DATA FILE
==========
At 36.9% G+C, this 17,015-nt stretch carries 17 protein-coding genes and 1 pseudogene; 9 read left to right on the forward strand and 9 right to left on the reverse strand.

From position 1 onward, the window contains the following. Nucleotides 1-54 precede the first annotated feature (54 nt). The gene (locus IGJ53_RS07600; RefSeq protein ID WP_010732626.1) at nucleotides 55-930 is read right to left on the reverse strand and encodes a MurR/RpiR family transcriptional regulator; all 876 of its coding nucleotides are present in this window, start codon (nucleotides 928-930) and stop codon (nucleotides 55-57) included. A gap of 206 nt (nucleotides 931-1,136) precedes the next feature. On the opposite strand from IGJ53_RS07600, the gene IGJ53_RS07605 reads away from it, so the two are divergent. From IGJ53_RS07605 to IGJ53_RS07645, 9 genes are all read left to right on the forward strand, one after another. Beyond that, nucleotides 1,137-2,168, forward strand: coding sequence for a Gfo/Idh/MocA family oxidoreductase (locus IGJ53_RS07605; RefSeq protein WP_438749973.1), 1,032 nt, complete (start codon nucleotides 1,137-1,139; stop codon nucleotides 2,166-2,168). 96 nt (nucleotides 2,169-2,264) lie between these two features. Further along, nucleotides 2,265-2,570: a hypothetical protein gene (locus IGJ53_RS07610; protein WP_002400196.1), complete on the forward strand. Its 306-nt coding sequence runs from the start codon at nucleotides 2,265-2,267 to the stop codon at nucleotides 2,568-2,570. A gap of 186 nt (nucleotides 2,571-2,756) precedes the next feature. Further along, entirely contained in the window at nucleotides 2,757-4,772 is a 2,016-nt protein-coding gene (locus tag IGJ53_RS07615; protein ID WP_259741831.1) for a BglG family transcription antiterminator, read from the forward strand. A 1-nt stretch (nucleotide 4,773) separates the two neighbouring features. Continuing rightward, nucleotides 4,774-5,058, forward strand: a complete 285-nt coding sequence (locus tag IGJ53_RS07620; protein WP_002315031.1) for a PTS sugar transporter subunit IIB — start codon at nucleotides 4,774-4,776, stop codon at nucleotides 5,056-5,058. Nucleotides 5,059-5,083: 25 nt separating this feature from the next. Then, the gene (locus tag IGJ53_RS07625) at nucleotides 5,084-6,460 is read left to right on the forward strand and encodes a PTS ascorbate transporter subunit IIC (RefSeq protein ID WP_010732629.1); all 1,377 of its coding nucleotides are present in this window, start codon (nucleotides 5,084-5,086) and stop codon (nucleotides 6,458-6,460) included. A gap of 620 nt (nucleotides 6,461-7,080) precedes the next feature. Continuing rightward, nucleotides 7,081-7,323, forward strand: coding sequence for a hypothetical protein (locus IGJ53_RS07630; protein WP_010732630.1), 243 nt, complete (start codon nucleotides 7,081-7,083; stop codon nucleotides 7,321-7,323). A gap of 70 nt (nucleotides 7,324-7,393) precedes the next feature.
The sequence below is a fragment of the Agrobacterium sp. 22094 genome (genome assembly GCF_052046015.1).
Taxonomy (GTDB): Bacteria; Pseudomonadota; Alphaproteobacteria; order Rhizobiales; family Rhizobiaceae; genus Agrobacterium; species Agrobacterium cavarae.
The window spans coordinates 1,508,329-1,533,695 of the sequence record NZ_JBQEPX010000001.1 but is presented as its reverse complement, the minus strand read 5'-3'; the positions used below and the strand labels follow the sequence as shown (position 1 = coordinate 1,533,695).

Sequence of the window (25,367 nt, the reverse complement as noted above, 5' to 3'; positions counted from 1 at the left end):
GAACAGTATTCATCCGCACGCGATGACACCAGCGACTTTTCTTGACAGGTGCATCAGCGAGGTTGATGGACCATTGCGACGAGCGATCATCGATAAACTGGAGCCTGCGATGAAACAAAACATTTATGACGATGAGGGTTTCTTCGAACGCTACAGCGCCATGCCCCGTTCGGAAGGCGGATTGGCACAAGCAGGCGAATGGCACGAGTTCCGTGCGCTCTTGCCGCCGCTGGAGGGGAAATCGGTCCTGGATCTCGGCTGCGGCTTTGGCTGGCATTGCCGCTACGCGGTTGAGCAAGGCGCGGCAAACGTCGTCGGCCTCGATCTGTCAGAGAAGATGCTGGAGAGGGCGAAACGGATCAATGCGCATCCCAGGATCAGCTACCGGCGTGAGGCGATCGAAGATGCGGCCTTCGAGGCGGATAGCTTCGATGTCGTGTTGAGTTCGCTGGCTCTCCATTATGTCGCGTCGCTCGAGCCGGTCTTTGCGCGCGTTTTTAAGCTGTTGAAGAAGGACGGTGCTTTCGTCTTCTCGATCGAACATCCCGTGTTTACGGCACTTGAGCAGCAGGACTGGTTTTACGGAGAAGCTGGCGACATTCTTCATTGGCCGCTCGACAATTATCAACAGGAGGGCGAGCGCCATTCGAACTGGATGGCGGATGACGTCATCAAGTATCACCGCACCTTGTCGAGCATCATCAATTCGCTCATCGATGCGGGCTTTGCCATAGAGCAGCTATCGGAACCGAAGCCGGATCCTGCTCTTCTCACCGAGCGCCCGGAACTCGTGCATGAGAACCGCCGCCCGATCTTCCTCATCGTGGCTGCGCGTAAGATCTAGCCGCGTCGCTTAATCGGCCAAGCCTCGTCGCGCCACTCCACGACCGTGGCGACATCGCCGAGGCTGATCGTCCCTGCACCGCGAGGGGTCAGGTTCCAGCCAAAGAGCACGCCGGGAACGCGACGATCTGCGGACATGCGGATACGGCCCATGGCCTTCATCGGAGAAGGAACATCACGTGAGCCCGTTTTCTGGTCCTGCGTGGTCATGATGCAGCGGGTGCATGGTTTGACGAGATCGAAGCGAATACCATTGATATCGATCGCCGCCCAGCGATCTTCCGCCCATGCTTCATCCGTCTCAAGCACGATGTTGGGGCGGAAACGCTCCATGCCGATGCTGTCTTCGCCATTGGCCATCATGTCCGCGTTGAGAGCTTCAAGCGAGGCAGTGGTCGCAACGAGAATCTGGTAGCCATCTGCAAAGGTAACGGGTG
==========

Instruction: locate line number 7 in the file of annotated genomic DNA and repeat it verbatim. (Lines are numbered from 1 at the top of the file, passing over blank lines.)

GAACAGTATTCATCCGCACGCGATGACACCAGCGACTTTTCTTGACAGGTGCATCAGCGAGGTTGATGGACCATTGCGACGAGCGATCATCGATAAACTGGAGCCTGCGATGAAACAAAACATTTATGACGATGAGGGTTTCTTCGAACGCTACAGCGCCATGCCCCGTTCGGAAGGCGGATTGGCACAAGCAGGCGAATGGCACGAGTTCCGTGCGCTCTTGCCGCCGCTGGAGGGGAAATCGGTCCTGGATCTCGGCTGCGGCTTTGGCTGGCATTGCCGCTACGCGGTTGAGCAAGGCGCGGCAAACGTCGTCGGCCTCGATCTGTCAGAGAAGATGCTGGAGAGGGCGAAACGGATCAATGCGCATCCCAGGATCAGCTACCGGCGTGAGGCGATCGAAGATGCGGCCTTCGAGGCGGATAGCTTCGATGTCGTGTTGAGTTCGCTGGCTCTCCATTATGTCGCGTCGCTCGAGCCGGTCTTTGCGCGCGTTTTTAAGCTGTTGAAGAAGGACGGTGCTTTCGTCTTCTCGATCGAACATCCCGTGTTTACGGCACTTGAGCAGCAGGACTGGTTTTACGGAGAAGCTGGCGACATTCTTCATTGGCCGCTCGACAATTATCAACAGGAGGGCGAGCGCCATTCGAACTGGATGGCGGATGACGTCATCAAGTATCACCGCACCTTGTCGAGCATCATCAATTCGCTCATCGATGCGGGCTTTGCCATAGAGCAGCTATCGGAACCGAAGCCGGATCCTGCTCTTCTCACCGAGCGCCCGGAACTCGTGCATGAGAACCGCCGCCCGATCTTCCTCATCGTGGCTGCGCGTAAGATCTAGCCGCGTCGCTTAATCGGCCAAGCCTCGTCGCGCCACTCCACGACCGTGGCGACATCGCCGAGGCTGATCGTCCCTGCACCGCGAGGGGTCAGGTTCCAGCCAAAGAGCACGCCGGGAACGCGACGATCTGCGGACATGCGGATACGGCCCATGGCCTTCATCGGAGAAGGAACATCACGTGAGCCCGTTTTCTGGTCCTGCGTGGTCATGATGCAGCGGGTGCATGGTTTGACGAGATCGAAGCGAATACCATTGATATCGATCGCCGCCCAGCGATCTTCCGCCCATGCTTCATCCGTCTCAAGCACGATGTTGGGGCGGAAACGCTCCATGCCGATGCTGTCTTCGCCATTGGCCATCATGTCCGCGTTGAGAGCTTCAAGCGAGGCAGTGGTCGCAACGAGAATCTGGTAGCCATCTGCAAAGGTAACGGGTG